Material characterization

Mn-doped MoS2 film on graphite paper (Mn-MoS2/PGS) was transferred to a Quantifoil TEM grid by scratching the surface of Mn-MoS2/PGS. The scratched flakes were dispersed into ethanol and sonicated for 10 s, and then the solution was dropped onto a Quantifoil TEM grid. TEM was carried out using a FEI Titan3 G2 S/TEM operating at 80 kV. A HAADF detector was used for STEM-ADF imaging. For most images in this work, a Gaussian blur filter (r = 2.00) was applied by the ImageJ program to reduce noise and enhance the visibility of the structural details. STEM-ADF image simulation was conducted by the QSTEM package (39). Simulation parameters, such as acceleration voltage, spherical aberration (C3 and C5), and convergence angle and inner/outer angle for the HAADF detector, were set according to the experimental conditions.

XPS measurements were conducted in a high-resolution Thermo Scientific XPS with a monochromatic Al Kα x-ray source. The resulting spectra were charge-referenced to adventitious carbon corresponding to the carbon 1s peak at 284.8 eV. Raman spectroscopy measurements were performed using an inVia confocal Renishaw Raman spectrometer. A 100× objective lens and a 488-nm wavelength laser were used to excite the samples. The spectrometer was calibrated using a standard Si sample before the measurements. XRD was performed using a PANalytical Empyrean x-ray diffractometer with a scanning range from 5° to 80°.

Electrochemical characterization

Electrochemical tests, including EIS, CV, and DPV, were recorded using a PalmSens4 potentiostat, in conjunction with PSTrace5 software (BASi Co., USA), and a three-electrode system. A Pt wire and Ag/AgCl (sat. NaCl) were used as the CE and RE, respectively (unless otherwise stated). Test devices were prepared by contacting the sensing material with the copper tape. A small exposed window (~2 mm2) was isolated using the PI tape. CV and EIS are used for characterizing electron transfer kinetics and the reversibility of reactions (23). [Fe(CN)6]3−/4− and [Ru(NH3)6]2+/3+ [both 5 mM in PBS (pH 7)] were used as redox probes for the CV measurements. The solution (100 μl) was pipetted onto the electrode, and the potential was scanned from −0.6 to 0.6 versus Ag/AgCl at a scan rate of 50 mV/s. For EIS measurements, a 50 μM DA solution [in PBS (pH 7)] was used as the redox probe to specifically investigate the charge transfer characteristics relating to the redox of DA. A DC potential of 0.1 V versus OCP was applied in addition to an AC potential of 10 mV. The frequency was swept over a range of 1 MHz to 1 mHz. OCP is determined by the potentiostat before the measurement is started. A Newton algorithm was used to fit the equivalent circuit and obtain the charge transfer resistance.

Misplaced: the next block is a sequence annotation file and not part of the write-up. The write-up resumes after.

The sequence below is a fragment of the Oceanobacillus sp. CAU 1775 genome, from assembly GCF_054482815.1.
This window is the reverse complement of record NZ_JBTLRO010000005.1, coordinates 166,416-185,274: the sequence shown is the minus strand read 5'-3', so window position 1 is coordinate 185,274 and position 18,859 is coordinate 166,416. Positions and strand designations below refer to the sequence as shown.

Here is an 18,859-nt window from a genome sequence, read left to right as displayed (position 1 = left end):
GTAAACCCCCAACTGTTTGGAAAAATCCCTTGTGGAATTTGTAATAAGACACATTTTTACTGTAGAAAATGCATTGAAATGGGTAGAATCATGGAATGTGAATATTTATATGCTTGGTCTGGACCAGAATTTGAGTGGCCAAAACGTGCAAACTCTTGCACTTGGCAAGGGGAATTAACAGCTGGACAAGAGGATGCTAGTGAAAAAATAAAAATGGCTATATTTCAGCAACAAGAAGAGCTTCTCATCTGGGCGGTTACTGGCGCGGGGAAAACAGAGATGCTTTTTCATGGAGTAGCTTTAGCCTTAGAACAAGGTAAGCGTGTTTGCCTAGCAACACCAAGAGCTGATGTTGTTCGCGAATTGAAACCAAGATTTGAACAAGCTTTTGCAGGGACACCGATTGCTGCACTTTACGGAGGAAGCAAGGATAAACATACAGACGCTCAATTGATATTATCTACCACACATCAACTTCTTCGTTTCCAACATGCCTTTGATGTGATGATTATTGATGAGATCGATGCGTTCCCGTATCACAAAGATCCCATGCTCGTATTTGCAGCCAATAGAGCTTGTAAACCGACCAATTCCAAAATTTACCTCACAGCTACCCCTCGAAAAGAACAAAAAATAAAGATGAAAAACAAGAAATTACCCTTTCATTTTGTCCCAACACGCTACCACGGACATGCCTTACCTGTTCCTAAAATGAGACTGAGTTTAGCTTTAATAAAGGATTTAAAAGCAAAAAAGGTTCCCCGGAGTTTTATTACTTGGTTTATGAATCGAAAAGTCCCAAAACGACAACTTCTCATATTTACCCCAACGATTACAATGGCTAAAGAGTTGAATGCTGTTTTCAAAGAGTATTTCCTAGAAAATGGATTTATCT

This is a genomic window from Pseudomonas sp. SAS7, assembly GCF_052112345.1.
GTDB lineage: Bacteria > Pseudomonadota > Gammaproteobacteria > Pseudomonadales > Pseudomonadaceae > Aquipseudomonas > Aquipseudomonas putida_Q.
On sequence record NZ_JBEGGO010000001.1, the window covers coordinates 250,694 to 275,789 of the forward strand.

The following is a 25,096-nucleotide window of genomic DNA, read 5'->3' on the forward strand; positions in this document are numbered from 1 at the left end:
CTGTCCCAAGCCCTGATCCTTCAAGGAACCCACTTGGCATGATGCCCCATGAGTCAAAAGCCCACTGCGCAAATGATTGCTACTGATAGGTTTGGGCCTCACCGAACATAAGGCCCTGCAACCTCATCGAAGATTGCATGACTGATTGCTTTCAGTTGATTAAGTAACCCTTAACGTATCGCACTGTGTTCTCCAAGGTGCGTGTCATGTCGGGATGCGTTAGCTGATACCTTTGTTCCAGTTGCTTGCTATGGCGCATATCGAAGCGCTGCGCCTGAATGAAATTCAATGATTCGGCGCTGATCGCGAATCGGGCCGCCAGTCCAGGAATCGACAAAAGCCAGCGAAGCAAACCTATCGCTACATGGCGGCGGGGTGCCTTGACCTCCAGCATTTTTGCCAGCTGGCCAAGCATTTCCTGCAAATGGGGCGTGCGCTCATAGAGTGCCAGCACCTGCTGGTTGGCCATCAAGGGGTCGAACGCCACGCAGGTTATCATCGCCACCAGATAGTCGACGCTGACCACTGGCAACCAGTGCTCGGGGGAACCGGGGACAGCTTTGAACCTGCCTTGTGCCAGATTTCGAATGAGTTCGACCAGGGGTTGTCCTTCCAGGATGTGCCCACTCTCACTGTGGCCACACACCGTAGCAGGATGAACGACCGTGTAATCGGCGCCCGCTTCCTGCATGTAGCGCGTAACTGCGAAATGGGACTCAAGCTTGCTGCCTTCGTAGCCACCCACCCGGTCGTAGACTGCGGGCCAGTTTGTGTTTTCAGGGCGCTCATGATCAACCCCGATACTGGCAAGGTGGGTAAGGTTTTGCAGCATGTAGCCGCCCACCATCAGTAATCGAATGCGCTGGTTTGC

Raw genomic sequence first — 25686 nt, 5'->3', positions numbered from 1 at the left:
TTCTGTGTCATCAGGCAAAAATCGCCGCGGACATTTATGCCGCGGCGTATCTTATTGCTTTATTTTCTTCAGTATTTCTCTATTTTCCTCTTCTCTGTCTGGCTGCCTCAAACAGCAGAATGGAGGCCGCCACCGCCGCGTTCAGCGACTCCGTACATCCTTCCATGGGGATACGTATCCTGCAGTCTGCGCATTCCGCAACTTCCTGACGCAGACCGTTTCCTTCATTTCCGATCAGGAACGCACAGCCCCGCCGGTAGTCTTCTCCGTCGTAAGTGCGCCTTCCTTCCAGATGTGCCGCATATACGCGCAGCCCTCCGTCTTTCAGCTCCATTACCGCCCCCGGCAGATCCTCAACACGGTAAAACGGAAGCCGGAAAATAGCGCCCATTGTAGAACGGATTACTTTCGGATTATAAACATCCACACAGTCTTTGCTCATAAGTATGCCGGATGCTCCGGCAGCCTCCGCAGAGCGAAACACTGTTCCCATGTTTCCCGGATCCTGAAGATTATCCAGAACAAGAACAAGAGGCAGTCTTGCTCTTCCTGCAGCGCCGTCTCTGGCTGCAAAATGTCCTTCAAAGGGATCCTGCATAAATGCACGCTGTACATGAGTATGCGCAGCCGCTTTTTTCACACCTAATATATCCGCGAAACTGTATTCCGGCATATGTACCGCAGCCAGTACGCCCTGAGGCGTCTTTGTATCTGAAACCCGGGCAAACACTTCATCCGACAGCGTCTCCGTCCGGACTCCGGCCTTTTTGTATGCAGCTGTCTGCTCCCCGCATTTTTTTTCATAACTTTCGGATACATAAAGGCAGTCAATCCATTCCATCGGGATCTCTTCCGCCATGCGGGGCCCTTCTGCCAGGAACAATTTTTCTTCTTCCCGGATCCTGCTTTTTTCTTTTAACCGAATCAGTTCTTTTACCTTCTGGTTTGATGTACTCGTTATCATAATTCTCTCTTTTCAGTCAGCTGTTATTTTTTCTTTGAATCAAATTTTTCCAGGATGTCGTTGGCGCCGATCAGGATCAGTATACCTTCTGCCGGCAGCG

For quantitative identification, DA or the interfering metabolites (UA and AA) were dissolved at a given concentration in the electrolyte [PBS (pH 7) or artificial sweat]. The DPV was performed from −0.6 to 0.4 V with a potential step of 10 mV, a pulse potential of 200 mV, a pulse time of 20 ms, and a scan rate of 50 mV/s. The peak values of the DPV spectra were read after a polynomial spline baseline correction (40). The baseline was defined as the signal obtained for the analyte-free electrolyte solution. We defined the signal as the normalized peak current, written as InIImax×100%, where I is defined as the peak current for a given sample at a given DA concentration (ρDA) and Imax is defined as the peak current for the same sample at a DA concentration of 50 μM in PBS. To obtain error bars, each concentration was measured using three distinct sensors synthesized under the same material synthesis condition. Amperometric measurements were carried out in a three-electrode electrochemical cell with 15 ml of solution. The sensor current was allowed to stabilize before any analytes were added. The solution was held under constant stirring at 450 rpm. Analytes were added every 50 s without pausing of the amperometric scan.